Manners, Chuck Wagons, and Why the Cowboy Is Not Dead

·Food Editor

Kent Rollins’ chuck wagon, all packed up and ready to go. Photos: Shannon Keller Rollins

“I’ve cooked in every condition known to mankind except an earthquake,” writes professional chuck wagon cook Kent Rollins in his new cookbook A Taste of Cowboy. Rollins has been cooking for cowboys — yes, real live cowboys who herd cattle across vast swaths of land in New Mexico, Kansas, Texas, and Oklahoma — out of his 10 foot by 3.5 foot 1876 Studebaker chuck wagon for two decades. His business has now grown into a catering company, TV appearances, and this cookbook, which he wrote with his wife Shannon. But Rollins says cooking for cowboys is “something I’ll never give up, m’am,” even if it does involve being deep in the pastures of one ranch for about 5 ½ weeks at a time.

“I used to spend more time in a teepee than I did in a house,” the Oklahoma native told Yahoo Food. “When you added it all up, I spent seven months a year out there.” The book took about two years to write, but “it’s been blood, sweat, and smoke for 25 years” before that. After featuring the Rollins’ book as Yahoo Food’s Cookbook of the Week, we wanted to know more about those years, and about what it means to be a cowboy — and a cowboy cook — today.

Kent Rollins takes a brief break from cooking. 

Yahoo Food: You talk about the authentic cowboy way of life in the book. What do you mean by that?

Kent Rollins: I tell people first of all, m’am, that the cowboy is not a dying breed. Sure, he may have slowed down a little bit, but just because you can’t see him driving down the interstate at 95 miles an hour doesn’t mean he’s not there. As long as there’s a cow out to pasture, there will always be a cowboy helping him get around.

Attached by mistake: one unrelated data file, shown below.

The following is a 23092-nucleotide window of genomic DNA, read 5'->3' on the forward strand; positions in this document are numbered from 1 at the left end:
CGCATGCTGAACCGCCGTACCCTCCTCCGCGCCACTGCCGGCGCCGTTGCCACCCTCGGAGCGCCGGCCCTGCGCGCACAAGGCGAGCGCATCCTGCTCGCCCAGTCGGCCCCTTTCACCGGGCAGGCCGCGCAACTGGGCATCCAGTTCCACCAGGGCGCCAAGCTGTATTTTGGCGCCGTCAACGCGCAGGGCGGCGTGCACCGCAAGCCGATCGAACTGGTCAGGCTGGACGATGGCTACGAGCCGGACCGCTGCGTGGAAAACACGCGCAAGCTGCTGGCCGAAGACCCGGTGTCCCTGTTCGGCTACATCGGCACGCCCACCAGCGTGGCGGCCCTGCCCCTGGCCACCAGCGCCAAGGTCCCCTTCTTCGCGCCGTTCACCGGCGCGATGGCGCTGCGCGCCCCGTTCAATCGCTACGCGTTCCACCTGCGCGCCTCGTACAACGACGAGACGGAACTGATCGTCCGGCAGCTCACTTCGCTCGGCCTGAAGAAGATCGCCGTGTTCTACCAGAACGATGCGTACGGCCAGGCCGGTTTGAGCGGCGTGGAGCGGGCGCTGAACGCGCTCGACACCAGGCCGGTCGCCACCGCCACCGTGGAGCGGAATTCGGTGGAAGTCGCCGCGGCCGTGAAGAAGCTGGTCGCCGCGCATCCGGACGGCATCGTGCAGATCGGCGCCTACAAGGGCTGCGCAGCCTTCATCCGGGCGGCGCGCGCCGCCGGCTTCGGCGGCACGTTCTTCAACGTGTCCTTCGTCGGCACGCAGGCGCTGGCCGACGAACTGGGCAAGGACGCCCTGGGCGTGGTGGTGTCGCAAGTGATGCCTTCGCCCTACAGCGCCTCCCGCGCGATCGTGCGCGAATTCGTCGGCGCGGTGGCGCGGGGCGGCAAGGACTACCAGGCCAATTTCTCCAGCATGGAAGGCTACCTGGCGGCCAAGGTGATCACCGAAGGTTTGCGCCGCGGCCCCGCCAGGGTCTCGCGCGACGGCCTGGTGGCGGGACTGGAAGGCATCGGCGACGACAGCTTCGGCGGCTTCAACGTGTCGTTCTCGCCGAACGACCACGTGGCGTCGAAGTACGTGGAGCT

Cowboys are in constant care of the cattle. In the spring is typically calving time, and they might help pull some calves, and then brand them, vaccinate, ear tag, etc. Fall is usually another big working time for another round of vaccinations, but there’s always chores to be done year ‘round, like building fence or fixing windmills. They sure don’t have a time clock to punch ‘cause it’s 24/7 for them boys.

Cowboys are stewards of land and livestock but also of people. They have a great code of ethics and moral values. There’s a great sense of comradery. I think America could really learn a lot from them. What builds [cowboys’ character] more than anything else, m’am, is hours and hours in the saddle with good people around.


Hearty “Hodgepodge” stew.

How has the cowboy community changed over the years?

I grew up in a rural community that’s a farm and ranch place, and that little town gave me some of the best values. My mother said, “I gave you manners, so you better use ’em. If you don’t, I’ll instill them in you with a stick.” She never had to use it.  

A lot of America’s rural communities now are drying up and going away. And there’s a lot of change that’s took place in the world. It’s a busy place. But there’s a lot to see out there if people just slow down and look at it. 

Those values are still instilled in true cowboy ranching people, though. The greatest one is the honesty and sincerity that true cowboy ranch people have. I was at a place not long ago — a bigger town, I won’t mention the name — and I went to open a car door for my wife. A man nearby said, “I guess you do that because it makes you look good.” And I said, “No, sir, I do it because I have manners.” His wife looked at him and said, “You could use some of those!” I think it comes from the way you were raised. If you’re on a ranch, man or woman, you say “Yes, sir” and “Yes, m’am.” If you’re a man, you take your hat off when you’re inside, you tip it to every lady when you meet her.


A cowboy-in-training enjoys Rollins’ pickled okra and cheese dip.

Why did you go into cooking and stop being a cowboy yourself?

I’ve been on both sides of the fire, the branding fire and cooking fire. I cowboyed for awhile and grew up doing it. And I’ve eaten off a lot of wagons in my life, but you didn’t ever badmouth a cook because that was showing no respect at all. And a cook could get even if he don’t like you! But I thought I’d cook for a few ranches between other jobs because it could taste better and because the cook always made twice what the cowboys made. The cooks made about $60 a day then and the cowboys made $30 a day. It grew from that to now, I cater for bar mitzvahs and corporate gatherings. I fed around 22,000 people last year and probably drove around 35,000 miles.